CREE LANGUAGE RESOURCES
The Cree language belongs to the Algonquian language family, which has many dialects. There are five major Cree dialects: Plains Cree (Western), Woodlands Cree (Northern), Swampy Cree (Central), Moose Cree, and Eastern Cree.
Over 117,000 people across Canada speak Cree, while it was noted in the 2016 census, 356,655 people identified as having Cree ancestry.
An sample of the different dialects is where the Plains Cree use the letter “y” in some words, the Woods Cree would use the letters “th” and the Swampy Cree would use “n.” E.g. The Plains Cree, speakers of the y dialect, refer to their language as nēhiyawēwin, whereas Woods Cree speakers say nīhithawīwin, and Swampy Cree speakers say nēhinawēwin. (Sources: Canadian Encyclopedia and Wikipedia Cree Language.)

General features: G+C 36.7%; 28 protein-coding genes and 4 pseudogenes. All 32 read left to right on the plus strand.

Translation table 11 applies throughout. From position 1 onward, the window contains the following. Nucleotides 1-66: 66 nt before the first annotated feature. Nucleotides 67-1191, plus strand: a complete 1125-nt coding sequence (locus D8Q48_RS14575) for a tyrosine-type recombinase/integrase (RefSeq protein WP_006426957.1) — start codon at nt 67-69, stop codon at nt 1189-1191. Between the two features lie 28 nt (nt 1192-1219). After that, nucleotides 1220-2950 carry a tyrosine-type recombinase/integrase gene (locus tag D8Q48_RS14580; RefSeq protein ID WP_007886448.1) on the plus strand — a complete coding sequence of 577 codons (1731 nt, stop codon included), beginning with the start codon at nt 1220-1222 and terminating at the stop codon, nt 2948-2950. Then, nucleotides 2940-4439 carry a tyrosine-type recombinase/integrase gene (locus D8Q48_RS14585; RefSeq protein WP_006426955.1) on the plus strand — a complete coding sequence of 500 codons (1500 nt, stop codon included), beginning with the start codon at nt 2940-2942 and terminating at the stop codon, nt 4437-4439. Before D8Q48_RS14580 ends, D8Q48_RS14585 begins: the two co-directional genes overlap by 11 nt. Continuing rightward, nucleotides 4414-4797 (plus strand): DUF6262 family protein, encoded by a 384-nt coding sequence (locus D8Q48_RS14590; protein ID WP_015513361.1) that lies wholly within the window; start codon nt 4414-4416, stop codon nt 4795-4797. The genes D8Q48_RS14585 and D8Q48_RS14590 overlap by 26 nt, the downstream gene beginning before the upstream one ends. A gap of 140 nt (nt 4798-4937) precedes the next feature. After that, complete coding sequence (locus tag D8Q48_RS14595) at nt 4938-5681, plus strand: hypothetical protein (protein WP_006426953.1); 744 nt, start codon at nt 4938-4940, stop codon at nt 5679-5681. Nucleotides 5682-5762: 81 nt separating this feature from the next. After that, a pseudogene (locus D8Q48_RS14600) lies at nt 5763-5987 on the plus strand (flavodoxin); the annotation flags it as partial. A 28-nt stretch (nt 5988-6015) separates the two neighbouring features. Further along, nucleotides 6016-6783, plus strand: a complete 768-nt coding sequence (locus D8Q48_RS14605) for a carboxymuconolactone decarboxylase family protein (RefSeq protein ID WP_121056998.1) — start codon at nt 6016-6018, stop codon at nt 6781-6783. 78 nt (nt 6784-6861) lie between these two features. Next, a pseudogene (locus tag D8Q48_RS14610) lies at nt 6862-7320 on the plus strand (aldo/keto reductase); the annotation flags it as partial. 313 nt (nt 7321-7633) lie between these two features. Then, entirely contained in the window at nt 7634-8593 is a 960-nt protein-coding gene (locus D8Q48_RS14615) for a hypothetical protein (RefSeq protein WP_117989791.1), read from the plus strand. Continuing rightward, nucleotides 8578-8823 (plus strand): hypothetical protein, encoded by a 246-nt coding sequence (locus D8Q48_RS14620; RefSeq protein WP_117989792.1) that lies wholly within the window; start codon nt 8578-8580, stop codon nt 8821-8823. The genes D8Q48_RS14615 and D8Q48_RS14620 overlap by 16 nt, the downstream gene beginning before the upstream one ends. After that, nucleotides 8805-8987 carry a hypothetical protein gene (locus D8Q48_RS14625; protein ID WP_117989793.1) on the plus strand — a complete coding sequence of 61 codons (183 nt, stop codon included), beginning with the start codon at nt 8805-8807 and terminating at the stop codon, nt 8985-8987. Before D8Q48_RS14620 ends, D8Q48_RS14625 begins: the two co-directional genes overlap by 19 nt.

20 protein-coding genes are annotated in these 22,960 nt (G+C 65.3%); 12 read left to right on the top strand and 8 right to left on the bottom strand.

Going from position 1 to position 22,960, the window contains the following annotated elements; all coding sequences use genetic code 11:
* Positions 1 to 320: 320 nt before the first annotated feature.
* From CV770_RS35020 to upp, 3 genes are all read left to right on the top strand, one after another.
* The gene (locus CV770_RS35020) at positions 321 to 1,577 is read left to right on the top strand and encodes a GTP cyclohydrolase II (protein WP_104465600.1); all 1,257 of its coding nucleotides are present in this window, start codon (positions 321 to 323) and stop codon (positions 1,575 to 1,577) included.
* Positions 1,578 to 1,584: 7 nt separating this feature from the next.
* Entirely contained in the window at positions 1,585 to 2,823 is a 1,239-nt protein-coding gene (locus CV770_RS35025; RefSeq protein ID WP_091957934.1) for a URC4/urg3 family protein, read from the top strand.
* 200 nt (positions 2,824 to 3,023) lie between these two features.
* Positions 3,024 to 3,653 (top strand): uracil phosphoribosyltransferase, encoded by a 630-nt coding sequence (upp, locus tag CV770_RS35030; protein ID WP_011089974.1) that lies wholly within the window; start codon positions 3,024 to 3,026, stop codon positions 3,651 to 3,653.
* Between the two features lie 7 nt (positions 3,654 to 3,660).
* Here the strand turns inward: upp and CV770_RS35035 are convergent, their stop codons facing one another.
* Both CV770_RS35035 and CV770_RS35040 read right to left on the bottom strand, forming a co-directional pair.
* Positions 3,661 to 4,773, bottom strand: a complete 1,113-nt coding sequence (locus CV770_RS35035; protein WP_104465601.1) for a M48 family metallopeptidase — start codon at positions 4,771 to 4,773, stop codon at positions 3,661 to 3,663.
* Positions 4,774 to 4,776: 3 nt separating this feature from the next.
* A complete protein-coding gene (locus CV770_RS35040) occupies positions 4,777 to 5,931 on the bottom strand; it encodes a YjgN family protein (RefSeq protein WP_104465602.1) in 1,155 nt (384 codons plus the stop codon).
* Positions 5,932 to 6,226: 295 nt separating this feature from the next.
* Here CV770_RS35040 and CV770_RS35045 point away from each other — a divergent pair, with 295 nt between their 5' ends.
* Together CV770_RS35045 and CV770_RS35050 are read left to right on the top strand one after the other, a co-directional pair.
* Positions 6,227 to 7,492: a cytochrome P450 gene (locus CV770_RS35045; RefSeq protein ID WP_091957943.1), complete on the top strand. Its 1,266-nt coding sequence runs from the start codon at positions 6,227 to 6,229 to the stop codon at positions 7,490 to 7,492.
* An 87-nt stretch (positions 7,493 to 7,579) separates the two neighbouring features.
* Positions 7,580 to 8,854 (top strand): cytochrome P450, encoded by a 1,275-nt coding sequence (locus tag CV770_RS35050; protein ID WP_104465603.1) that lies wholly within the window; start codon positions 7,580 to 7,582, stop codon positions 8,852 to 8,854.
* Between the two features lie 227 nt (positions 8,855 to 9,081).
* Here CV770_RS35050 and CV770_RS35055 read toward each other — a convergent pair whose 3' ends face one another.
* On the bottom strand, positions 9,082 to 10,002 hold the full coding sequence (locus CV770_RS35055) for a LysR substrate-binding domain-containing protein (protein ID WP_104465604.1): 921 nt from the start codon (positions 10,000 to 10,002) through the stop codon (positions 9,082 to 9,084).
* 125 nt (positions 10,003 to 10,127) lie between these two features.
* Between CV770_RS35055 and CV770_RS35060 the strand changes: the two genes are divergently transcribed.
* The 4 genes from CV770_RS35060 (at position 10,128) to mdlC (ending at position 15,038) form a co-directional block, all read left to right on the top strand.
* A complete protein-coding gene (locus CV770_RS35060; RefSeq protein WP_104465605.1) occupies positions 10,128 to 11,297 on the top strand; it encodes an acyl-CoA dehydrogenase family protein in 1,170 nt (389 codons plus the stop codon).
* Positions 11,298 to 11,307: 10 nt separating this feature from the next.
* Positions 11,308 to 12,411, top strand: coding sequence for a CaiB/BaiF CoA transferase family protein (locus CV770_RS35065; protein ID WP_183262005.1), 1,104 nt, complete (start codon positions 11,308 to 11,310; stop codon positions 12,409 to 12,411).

The Plains Cree, the largest dialect numbers at over 34,000, and are mostly found in Manitoba, Saskatchewan, and Alberta in Canada, and Montana in the United States.
paskwawi-mostos (Paskwāwimostos) (Paskwa mostos)
The Cree Literacy Network was created in 2010 to promote Cree language and cultural literacy, in oral form, and through literacy materials (in Cree and English) that use Standard Roman Orthography.
The purpose of this site is to assist in the preservation of Nêhiyawêwin (Cree y dialect) and Nêhiyaw culture. Nehiyawewin.ca is a collaborative initiative between the authors, speakers, teachers, singers etc. who graciously offered their materials and services which make up our resources.
Visit the Online Cree Dictionary / Nehiyaw Masinahikan